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Austrian politicians from all sides paid tribute to far right leader Joerg Haider, who was killed in a car crash on Saturday, describing him as a talented and charismatic yet highly controversial leader.
Haider helped thrust anti-immigrant politics into the European mainstream
The accident occurred near Klagenfurt, capital of the province of Carinthia where 58-year-old Haider was governor -- around 2 am (0000 GMT), police official Meinhard Schiller told German news agency dpa.
Haider was driving by himself when his car veered off the road after passing another vehicle. It then hit several obstacles, including a concrete foundation of a fence, and flipped over several times.
The politician died on the way to a local hospital from serious injuries to the head, neck and chest, according to Thomas Koperna, medical chief of the Klagenfurt hospital. His left arm was almost severed, he said.
Police are still investigating the exact cause of the accident, in which no one else was injured.
Austrian police inspect the wreckage of Haider's car
'The end of the world'
Haider, a charismatic populist and leader of the far-right Alliance for the Future of Austria, was a deeply controversial figure and his death sparked strong reactions.
"For us, this is like the end of the world," Alliance spokesman and deputy leader Stefan Petzner was quoted as saying by the Austrian press agency APA.
Haider "was a politician who moved and changed Austria," Petzner said at a press conference during which he was frequently overcome with emotion.
Austrian President Heinz Fischer said he was "deeply affected" by the death of Haider. But he also pointed to the divisive nature of his politics, saying Haider had been a "politician of great talent," who had sparked enthusiasm as well as criticism.
Notorious for Nazi-friendly comments
Haider turned Austria's small far right movement into a force to be reckoned with by often denigrating political opponents, and by tapping into revisionist and anti-immigrant sentiments.
Haider was notorious for provocative statements, such as his assertion in 1991 that the Third Reich under Hitler had a "proper employment policy." Nazi Germany had enslaved Jews and foreigners for its wartime economy. Haider was forced to sep down as governor of Carinthia after that comment. He was reelected as governor in 1999.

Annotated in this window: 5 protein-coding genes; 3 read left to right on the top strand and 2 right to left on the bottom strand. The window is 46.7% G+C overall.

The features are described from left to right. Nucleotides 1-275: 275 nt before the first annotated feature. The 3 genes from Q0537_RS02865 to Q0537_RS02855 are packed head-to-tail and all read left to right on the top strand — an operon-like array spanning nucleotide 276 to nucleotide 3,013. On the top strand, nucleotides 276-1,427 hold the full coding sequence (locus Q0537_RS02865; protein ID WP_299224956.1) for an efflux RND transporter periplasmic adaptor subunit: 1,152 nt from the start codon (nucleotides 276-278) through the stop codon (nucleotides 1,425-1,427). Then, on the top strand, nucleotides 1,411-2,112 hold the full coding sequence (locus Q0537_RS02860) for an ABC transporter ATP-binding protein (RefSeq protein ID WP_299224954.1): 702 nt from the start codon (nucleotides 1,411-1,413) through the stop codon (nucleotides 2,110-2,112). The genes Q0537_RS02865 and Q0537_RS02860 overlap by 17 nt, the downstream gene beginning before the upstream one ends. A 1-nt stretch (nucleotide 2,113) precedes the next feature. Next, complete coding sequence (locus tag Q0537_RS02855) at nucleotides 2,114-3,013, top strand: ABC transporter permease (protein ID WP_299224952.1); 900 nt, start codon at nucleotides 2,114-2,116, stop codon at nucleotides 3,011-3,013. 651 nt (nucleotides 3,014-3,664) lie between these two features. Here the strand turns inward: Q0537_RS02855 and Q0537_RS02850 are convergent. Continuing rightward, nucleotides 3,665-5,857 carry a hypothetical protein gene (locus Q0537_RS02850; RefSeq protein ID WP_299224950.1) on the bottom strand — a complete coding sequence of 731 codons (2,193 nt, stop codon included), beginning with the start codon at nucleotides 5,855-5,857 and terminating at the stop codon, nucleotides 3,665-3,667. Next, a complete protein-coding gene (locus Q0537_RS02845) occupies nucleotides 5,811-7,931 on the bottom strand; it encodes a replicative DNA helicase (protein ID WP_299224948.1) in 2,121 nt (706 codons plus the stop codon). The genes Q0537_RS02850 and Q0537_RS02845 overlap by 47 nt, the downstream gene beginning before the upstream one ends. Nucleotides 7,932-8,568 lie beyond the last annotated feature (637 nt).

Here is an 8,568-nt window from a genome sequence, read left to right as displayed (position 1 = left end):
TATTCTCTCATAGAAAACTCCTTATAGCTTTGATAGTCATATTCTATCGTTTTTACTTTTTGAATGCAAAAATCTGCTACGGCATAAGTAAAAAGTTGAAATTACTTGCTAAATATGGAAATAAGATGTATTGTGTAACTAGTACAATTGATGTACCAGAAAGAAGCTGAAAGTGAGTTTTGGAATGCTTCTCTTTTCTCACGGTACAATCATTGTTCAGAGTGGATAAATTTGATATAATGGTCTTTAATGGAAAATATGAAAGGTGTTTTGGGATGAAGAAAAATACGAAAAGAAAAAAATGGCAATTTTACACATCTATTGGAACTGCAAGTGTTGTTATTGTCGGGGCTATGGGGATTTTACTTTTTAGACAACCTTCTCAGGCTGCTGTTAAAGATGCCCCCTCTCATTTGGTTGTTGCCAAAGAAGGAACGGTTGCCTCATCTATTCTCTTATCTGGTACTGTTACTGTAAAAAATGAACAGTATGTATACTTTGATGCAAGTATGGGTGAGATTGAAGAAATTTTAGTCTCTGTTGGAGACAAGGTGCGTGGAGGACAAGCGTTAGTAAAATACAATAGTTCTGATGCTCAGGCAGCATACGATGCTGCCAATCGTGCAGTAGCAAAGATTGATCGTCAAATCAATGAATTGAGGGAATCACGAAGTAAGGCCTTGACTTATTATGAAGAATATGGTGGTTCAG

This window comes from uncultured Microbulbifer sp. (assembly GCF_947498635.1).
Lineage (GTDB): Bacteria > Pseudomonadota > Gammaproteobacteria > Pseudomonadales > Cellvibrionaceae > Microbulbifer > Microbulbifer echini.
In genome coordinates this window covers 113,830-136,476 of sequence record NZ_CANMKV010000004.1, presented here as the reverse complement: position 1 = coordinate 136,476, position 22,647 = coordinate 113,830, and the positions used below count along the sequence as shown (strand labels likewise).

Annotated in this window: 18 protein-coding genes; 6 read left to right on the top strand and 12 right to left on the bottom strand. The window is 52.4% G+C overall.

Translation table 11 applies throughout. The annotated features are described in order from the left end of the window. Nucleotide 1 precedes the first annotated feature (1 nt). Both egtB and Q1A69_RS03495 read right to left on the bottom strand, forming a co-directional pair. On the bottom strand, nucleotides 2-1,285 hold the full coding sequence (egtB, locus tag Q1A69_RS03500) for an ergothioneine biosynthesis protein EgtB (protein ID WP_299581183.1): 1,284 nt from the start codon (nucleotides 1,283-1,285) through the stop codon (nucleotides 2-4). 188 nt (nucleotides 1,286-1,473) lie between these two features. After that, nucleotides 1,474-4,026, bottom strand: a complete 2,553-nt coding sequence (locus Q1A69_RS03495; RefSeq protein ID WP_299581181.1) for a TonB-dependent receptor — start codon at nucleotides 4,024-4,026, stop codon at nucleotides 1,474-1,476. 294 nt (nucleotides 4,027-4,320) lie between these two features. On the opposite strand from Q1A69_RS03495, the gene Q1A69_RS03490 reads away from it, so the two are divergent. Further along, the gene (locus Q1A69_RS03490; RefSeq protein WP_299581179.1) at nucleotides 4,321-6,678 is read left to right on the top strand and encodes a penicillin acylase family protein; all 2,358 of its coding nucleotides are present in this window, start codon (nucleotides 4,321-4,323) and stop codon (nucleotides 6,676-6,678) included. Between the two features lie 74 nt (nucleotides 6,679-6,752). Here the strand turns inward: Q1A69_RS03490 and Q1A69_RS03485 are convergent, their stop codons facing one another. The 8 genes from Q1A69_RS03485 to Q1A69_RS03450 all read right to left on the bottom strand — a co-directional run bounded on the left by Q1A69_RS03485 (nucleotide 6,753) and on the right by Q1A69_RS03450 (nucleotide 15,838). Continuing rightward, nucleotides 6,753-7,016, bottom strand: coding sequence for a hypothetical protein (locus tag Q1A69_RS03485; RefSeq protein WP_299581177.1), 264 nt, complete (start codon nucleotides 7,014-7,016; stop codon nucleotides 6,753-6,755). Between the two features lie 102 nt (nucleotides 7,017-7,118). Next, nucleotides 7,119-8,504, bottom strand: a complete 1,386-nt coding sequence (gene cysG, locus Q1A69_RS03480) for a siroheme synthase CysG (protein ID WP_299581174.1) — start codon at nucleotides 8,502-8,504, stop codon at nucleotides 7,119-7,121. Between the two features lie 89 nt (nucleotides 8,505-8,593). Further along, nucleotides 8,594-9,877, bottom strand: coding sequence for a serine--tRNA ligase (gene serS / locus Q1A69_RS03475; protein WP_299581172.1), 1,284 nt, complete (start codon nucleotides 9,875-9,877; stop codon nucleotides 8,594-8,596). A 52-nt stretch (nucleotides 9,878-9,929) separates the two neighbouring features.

Conservative leader Josef Proell said Haider had brought a new style to Austrian politics that had been "very successful."
In parliamentary elections in late September, the populist leader's Alliance won almost 11 per cent of the ballots, nearly doubling its votes from the previous elections in 2006.
Haider's party split in 2005 from the Freedom Party, which gained prominence under Haider's leadership in the 1980s and 90s.
In 2000, Haider led the Freedom Party into a government coalition as a junior partner of the conservative People's Party. When the Alliance was formed in 2005, its officials took over the Freedom Party's seats in cabinet until the coalition broke down in 2006.
The 2000 centre-right coalition, in which Haider was not a cabinet member, met with strong criticism from European Union members, who reacted by implementing diplomatic sanctions against Austria.
Haider responsible for "incredible changes"
Haider with his supporters in September after his Alliance won almost 11 percent of the vote
Freedom Party leader Heinz-Christian Strache, Haider's right-wing political rival, said Saturday that Haider was responsible for "incredible changes" in Austria which for a long time had been dominated by a "fabric of power" spun by social democrats and mainstream conservatives.
Filip Dewinter, a leader of Belgium's far-right, anti-foreigner Flemish party Vlaams Belang, praised Haider on Saturday as a "model of a modern, current successful right-nationalist politician," who had given voice to the "silent majority of the population."
In his last interview published by the regional Kleine Zeitung on Saturday, Haider indicated he no longer had ambitions for leading the country.
"We changed a lot in Carinthia and we will go on doing so in Austria. I don't have to become chancellor to do that."